Monday, August 26, 2013

Grief, Joy, Laughter through Tears & a Challenge

This weekend I learned that the baby of a friend of mine who was born way too soon is thriving on his original due date and has a bright future. A child many of us worried would die when water broke so unbelievably early, has fought through with God's mercy and lived.

It's been a weekend of rejoicing what is, that could just as easily have been a weekend of mourning what could have been. What should have been. The child's name is Jonathan, but in a way he is an Isaac of joy and laughter, too, I'm sure.

While this sweet baby continues to grow stronger, another mom of three is growing weaker...

You see, this weekend I also learned that a friend of mine has been diagnosed with a terminal illness. As friend number 1's baby learns to control his muscles and hands, friend number 2 has been losing control of hers. The disease is robbing her of what should be.

As I've grieved for friend number two, I've found myself pleading, "Oh, God, please.... No!"

I know it's arrogant of me to even presume I know better than God what is good and what needs to happen. Still, it feels disloyal to my friend not to beg Him to reconsider the plan here.

This mixture of joy and sorrow is nothing new. Life from our perspective is rarely all good nor all bad at the same time. We've probably all even heard the saying that "you have to take the good with the bad." Perhaps that's even why Romans 12:15 was penned. God has a way of blurring the lines between grief and joy, yet still we need to grieve fully at times.

We have a way of blurring the lines, too. Sometimes we laugh so hard that we cry. Other times we'll be in the throes of grief and someone will toss in a statement or joke that instantly lightens the mood. After just such an event, a character in Steel Magnolias (Truvy) famously quipped, "Laughter through tears is my favorite emotion."

I know this road is terrifying, but my friend was also granted inconceivable peace prior to receiving her firm diagnosis. For that I am grateful. She's not afraid of death itself, but the dying part is scary of course. She's requested prayer for her children mostly and for one particular neurologist she sees. Mainly, she wants to live, fully live and enjoy every moment while she still can.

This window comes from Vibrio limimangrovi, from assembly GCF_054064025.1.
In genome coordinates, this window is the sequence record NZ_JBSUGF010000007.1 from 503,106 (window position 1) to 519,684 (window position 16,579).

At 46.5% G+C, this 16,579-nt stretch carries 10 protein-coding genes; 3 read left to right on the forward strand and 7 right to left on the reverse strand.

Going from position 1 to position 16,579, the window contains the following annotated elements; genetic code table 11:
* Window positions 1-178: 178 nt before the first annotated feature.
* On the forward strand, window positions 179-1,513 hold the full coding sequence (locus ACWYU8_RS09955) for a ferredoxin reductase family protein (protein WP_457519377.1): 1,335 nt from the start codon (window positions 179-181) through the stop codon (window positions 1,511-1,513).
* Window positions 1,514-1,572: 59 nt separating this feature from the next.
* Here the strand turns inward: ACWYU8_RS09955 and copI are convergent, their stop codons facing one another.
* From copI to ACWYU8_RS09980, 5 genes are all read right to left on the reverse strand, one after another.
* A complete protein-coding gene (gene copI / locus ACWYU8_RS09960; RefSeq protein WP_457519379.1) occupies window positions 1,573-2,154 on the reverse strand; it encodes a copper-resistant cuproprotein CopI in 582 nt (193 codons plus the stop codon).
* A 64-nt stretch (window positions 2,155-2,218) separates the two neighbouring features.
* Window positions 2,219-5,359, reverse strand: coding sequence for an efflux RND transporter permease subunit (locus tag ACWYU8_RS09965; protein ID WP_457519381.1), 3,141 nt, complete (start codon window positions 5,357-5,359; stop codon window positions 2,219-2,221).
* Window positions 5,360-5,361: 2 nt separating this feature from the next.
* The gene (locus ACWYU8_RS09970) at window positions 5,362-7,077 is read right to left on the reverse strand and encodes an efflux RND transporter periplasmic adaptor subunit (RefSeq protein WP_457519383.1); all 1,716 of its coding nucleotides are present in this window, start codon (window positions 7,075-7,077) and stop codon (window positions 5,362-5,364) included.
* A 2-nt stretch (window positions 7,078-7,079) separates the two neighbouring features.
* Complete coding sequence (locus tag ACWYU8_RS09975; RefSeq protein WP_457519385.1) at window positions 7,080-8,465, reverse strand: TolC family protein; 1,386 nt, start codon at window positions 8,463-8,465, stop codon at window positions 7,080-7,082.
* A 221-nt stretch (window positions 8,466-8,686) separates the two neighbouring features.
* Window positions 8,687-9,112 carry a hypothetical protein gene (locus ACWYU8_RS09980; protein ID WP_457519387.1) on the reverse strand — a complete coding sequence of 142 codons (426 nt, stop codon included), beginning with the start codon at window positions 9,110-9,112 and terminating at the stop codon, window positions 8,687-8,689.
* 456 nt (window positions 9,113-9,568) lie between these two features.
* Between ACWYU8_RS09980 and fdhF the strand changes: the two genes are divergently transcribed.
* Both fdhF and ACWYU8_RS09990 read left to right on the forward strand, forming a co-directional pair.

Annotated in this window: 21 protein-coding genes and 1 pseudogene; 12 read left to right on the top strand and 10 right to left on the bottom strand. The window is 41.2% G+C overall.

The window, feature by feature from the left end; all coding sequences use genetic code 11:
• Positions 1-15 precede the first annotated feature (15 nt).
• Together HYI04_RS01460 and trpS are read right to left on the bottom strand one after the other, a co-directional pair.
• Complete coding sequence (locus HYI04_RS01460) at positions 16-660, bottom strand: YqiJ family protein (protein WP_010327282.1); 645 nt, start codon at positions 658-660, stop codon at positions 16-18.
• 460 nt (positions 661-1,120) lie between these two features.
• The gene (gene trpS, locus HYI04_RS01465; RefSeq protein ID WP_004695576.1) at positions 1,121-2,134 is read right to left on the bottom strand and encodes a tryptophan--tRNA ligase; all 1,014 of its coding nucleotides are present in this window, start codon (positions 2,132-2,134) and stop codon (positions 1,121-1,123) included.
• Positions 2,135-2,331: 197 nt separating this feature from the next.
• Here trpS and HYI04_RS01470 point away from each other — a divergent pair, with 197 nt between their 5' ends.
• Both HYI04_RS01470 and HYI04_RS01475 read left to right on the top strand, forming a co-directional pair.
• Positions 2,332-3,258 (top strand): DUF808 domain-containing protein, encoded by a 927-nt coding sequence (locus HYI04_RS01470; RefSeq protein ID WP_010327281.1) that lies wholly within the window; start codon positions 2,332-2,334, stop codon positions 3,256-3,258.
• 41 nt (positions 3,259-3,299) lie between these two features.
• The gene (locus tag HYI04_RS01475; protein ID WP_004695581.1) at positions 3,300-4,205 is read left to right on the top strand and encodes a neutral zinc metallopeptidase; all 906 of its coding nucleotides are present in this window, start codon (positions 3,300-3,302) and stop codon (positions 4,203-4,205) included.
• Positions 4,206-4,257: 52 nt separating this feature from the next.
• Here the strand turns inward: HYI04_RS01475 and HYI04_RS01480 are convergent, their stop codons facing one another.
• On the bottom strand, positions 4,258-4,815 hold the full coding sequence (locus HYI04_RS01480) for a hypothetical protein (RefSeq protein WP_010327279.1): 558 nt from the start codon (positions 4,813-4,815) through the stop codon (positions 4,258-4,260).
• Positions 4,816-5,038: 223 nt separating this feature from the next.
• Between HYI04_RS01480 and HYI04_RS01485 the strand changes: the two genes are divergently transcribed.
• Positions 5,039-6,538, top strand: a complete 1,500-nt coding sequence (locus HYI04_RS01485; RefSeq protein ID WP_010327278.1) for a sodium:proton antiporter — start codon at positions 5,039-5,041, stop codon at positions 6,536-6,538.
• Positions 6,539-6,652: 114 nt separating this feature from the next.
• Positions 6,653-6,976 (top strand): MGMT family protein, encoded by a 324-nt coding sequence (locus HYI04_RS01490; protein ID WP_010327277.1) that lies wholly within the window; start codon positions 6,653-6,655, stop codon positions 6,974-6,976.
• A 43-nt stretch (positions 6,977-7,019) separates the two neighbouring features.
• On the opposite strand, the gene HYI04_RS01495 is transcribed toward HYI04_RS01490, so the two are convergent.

How do I even pray for her? For her children?


I keep thinking of a song that came out when I was coming of age -- Home Free, by Wayne Watson. If I remember correctly, he wrote it in response to the funeral of a little girl in their church whose healing they had prayed for without abandon. Right now, it's the only thing that really helps me process grief like this. (Well, that and the last few chapters of Job.)

I haven't told many people, but I had a cancer scare earlier this summer. In fact, I pretty much had myself in the grave and was quite stunned when everything checked out okay. I remember marveling how I'd been granted a new lease on life -- that since I apparently (at least for now) have the gift of time, that God could ask me to "take one for the team" regarding some of the personal difficulties I'd been experiencing.

In retrospect, this weekend has been a reminder of that realization and a challenge for me to fully live, but not just in the cliche' "enjoy every moment". Yes it is good to look around and be thankful, but I sense God drawing me to something more...

Every day of life is a gift -- a gift that I can give back to God when I return kindness when it seems un-deserved -- living at peace with those who frustrate me, seeking instead to love them, pray for them, and find creative ways to spur them on to good as well.

I'll be praying for my friend, too, as if it were I myself who were in her situation. One day, we all will be there, whether we receive advanced notice of it or not.

-rg-

Tuesday, July 23, 2013

Summer!